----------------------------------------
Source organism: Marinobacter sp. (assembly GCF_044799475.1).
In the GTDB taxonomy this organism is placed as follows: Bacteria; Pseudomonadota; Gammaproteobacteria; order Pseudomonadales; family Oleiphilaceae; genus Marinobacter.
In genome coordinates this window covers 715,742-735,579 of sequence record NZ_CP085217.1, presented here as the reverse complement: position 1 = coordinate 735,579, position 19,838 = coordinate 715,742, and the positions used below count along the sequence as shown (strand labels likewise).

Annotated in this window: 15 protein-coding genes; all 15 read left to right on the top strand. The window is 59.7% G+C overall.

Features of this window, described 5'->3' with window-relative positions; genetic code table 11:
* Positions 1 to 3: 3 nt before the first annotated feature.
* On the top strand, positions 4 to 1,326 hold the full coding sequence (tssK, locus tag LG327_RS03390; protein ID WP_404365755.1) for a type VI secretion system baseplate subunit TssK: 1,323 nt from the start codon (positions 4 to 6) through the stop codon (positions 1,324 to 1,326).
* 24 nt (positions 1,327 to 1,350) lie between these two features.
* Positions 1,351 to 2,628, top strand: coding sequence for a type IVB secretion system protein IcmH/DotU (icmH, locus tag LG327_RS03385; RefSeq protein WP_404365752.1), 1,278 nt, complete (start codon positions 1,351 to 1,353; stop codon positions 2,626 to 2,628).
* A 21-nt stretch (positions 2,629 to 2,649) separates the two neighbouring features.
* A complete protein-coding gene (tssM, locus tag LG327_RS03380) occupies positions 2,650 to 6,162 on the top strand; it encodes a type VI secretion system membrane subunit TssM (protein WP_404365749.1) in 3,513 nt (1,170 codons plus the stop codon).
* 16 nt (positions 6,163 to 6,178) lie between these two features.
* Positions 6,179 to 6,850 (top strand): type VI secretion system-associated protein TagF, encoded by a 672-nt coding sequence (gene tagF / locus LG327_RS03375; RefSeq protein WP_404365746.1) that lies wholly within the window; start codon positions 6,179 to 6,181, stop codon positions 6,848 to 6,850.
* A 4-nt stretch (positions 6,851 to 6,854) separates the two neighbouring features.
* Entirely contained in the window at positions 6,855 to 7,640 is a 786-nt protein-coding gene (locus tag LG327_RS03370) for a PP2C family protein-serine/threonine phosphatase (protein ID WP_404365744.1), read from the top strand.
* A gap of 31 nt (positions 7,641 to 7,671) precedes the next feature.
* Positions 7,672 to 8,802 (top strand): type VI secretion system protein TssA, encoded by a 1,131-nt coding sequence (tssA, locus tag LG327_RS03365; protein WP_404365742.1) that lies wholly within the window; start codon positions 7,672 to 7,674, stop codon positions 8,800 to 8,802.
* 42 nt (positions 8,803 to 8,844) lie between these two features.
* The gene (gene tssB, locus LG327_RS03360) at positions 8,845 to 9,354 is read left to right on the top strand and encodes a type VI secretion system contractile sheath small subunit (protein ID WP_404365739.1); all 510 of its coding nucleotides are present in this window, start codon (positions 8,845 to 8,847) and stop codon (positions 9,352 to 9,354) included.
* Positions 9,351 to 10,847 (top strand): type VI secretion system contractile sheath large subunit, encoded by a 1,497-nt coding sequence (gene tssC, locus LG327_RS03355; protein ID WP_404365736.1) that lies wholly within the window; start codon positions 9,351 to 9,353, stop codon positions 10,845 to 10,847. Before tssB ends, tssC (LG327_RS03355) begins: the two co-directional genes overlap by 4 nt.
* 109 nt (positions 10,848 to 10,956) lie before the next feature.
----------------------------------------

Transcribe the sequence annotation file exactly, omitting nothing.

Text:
Source organism: Marinobacter sp. (assembly GCF_044799475.1).
In the GTDB taxonomy this organism is placed as follows: Bacteria; Pseudomonadota; Gammaproteobacteria; order Pseudomonadales; family Oleiphilaceae; genus Marinobacter.
In genome coordinates this window covers 715,742-735,579 of sequence record NZ_CP085217.1, presented here as the reverse complement: position 1 = coordinate 735,579, position 19,838 = coordinate 715,742, and the positions used below count along the sequence as shown (strand labels likewise).

Annotated in this window: 15 protein-coding genes; all 15 read left to right on the top strand. The window is 59.7% G+C overall.

Features of this window, described 5'->3' with window-relative positions; genetic code table 11:
* Positions 1 to 3: 3 nt before the first annotated feature.
* On the top strand, positions 4 to 1,326 hold the full coding sequence (tssK, locus tag LG327_RS03390; protein ID WP_404365755.1) for a type VI secretion system baseplate subunit TssK: 1,323 nt from the start codon (positions 4 to 6) through the stop codon (positions 1,324 to 1,326).
* 24 nt (positions 1,327 to 1,350) lie between these two features.
* Positions 1,351 to 2,628, top strand: coding sequence for a type IVB secretion system protein IcmH/DotU (icmH, locus tag LG327_RS03385; RefSeq protein WP_404365752.1), 1,278 nt, complete (start codon positions 1,351 to 1,353; stop codon positions 2,626 to 2,628).
* A 21-nt stretch (positions 2,629 to 2,649) separates the two neighbouring features.
* A complete protein-coding gene (tssM, locus tag LG327_RS03380) occupies positions 2,650 to 6,162 on the top strand; it encodes a type VI secretion system membrane subunit TssM (protein WP_404365749.1) in 3,513 nt (1,170 codons plus the stop codon).
* 16 nt (positions 6,163 to 6,178) lie between these two features.
* Positions 6,179 to 6,850 (top strand): type VI secretion system-associated protein TagF, encoded by a 672-nt coding sequence (gene tagF / locus LG327_RS03375; RefSeq protein WP_404365746.1) that lies wholly within the window; start codon positions 6,179 to 6,181, stop codon positions 6,848 to 6,850.
* A 4-nt stretch (positions 6,851 to 6,854) separates the two neighbouring features.
* Entirely contained in the window at positions 6,855 to 7,640 is a 786-nt protein-coding gene (locus tag LG327_RS03370) for a PP2C family protein-serine/threonine phosphatase (protein ID WP_404365744.1), read from the top strand.
* A gap of 31 nt (positions 7,641 to 7,671) precedes the next feature.
* Positions 7,672 to 8,802 (top strand): type VI secretion system protein TssA, encoded by a 1,131-nt coding sequence (tssA, locus tag LG327_RS03365; protein WP_404365742.1) that lies wholly within the window; start codon positions 7,672 to 7,674, stop codon positions 8,800 to 8,802.
* 42 nt (positions 8,803 to 8,844) lie between these two features.
* The gene (gene tssB, locus LG327_RS03360) at positions 8,845 to 9,354 is read left to right on the top strand and encodes a type VI secretion system contractile sheath small subunit (protein ID WP_404365739.1); all 510 of its coding nucleotides are present in this window, start codon (positions 8,845 to 8,847) and stop codon (positions 9,352 to 9,354) included.
* Positions 9,351 to 10,847 (top strand): type VI secretion system contractile sheath large subunit, encoded by a 1,497-nt coding sequence (gene tssC, locus LG327_RS03355; protein ID WP_404365736.1) that lies wholly within the window; start codon positions 9,351 to 9,353, stop codon positions 10,845 to 10,847. Before tssB ends, tssC (LG327_RS03355) begins: the two co-directional genes overlap by 4 nt.
* 109 nt (positions 10,848 to 10,956) lie before the next feature.